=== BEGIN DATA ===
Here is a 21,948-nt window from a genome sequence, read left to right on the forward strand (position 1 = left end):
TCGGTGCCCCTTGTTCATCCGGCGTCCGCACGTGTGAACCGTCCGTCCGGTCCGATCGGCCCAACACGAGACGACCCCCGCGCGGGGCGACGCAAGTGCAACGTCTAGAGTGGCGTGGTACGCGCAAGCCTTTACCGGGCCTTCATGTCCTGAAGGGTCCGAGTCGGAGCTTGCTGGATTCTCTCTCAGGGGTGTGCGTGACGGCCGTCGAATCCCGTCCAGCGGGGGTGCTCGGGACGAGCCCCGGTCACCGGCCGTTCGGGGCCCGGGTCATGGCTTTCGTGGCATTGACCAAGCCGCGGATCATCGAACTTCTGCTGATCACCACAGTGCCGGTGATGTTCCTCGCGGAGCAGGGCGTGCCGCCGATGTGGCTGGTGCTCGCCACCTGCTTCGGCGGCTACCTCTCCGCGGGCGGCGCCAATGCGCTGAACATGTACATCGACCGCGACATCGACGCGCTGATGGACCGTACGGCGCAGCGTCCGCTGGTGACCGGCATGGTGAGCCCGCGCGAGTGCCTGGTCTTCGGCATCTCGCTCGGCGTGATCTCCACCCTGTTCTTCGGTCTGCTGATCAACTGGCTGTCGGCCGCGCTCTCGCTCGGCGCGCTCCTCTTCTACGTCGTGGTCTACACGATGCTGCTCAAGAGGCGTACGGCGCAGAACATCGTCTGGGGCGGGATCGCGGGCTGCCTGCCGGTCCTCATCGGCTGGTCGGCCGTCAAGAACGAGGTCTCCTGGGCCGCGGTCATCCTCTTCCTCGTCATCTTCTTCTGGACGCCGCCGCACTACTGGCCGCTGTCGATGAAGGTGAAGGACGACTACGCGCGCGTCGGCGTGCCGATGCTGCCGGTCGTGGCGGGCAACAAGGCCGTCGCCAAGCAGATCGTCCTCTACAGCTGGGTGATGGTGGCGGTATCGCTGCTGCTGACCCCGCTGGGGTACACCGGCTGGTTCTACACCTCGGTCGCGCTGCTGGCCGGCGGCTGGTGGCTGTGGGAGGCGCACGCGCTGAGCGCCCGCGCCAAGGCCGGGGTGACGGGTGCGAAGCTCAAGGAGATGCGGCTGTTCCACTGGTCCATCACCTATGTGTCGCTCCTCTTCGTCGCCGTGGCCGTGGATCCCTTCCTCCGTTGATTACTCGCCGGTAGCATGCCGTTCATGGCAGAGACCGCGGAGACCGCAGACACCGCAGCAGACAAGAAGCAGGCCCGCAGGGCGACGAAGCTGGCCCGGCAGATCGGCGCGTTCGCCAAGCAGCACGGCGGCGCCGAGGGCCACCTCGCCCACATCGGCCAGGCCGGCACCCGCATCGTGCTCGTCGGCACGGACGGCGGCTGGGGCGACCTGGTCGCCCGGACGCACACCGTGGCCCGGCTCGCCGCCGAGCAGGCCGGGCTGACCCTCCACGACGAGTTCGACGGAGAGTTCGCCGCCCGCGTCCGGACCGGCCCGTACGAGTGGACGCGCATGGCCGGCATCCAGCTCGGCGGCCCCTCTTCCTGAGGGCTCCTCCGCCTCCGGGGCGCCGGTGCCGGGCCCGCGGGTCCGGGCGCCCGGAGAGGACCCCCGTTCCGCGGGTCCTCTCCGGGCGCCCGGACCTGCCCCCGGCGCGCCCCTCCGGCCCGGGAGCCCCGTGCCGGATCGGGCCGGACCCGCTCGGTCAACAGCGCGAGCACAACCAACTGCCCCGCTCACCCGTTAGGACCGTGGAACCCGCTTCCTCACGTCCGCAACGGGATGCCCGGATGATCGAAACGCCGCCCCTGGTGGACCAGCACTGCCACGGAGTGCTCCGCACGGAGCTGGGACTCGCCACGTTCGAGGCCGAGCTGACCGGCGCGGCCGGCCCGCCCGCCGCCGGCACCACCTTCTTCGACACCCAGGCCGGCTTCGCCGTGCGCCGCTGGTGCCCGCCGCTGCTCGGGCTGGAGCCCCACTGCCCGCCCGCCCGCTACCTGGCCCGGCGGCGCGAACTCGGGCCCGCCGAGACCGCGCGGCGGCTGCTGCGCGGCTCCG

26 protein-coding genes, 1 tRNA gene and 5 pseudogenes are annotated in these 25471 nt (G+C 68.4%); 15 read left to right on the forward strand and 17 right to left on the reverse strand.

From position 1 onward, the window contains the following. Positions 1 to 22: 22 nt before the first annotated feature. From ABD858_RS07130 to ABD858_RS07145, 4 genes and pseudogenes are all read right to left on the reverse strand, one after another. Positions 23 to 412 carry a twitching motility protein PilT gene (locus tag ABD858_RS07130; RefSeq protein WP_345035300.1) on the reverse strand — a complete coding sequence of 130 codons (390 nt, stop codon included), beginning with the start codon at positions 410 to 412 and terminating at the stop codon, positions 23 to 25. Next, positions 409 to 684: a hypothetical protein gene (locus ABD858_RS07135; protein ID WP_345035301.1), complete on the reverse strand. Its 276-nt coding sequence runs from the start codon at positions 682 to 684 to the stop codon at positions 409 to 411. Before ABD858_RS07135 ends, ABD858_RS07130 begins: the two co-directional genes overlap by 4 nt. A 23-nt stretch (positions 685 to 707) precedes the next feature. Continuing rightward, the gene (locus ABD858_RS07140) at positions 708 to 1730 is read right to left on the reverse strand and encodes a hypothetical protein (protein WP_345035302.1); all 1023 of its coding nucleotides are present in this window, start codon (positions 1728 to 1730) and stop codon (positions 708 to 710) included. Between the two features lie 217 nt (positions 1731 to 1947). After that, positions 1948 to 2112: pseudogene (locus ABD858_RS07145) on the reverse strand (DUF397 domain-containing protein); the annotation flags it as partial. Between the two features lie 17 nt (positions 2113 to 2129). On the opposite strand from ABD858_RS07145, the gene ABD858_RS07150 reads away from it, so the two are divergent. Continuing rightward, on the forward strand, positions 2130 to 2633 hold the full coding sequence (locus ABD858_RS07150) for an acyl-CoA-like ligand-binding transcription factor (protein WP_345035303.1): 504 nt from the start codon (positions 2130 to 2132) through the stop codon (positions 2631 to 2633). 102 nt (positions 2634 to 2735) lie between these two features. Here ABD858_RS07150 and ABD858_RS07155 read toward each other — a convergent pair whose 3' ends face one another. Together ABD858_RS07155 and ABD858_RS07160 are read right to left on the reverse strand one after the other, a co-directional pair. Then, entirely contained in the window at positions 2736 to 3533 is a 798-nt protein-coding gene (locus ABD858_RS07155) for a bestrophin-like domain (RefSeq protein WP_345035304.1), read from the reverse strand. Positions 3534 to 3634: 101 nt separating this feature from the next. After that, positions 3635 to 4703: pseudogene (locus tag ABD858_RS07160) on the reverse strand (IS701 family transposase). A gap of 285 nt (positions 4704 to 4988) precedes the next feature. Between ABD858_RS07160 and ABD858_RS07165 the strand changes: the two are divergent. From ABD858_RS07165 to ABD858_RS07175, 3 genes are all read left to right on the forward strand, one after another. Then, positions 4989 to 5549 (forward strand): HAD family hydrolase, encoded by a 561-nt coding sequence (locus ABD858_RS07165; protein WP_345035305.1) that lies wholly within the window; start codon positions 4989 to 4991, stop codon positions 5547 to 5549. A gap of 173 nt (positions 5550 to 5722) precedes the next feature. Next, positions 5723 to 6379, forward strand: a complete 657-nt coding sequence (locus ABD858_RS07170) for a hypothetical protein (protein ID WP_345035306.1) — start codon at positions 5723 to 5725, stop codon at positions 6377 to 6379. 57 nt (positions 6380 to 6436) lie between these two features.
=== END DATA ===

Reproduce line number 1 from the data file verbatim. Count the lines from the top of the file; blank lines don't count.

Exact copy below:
Here is a 21,948-nt window from a genome sequence, read left to right on the forward strand (position 1 = left end):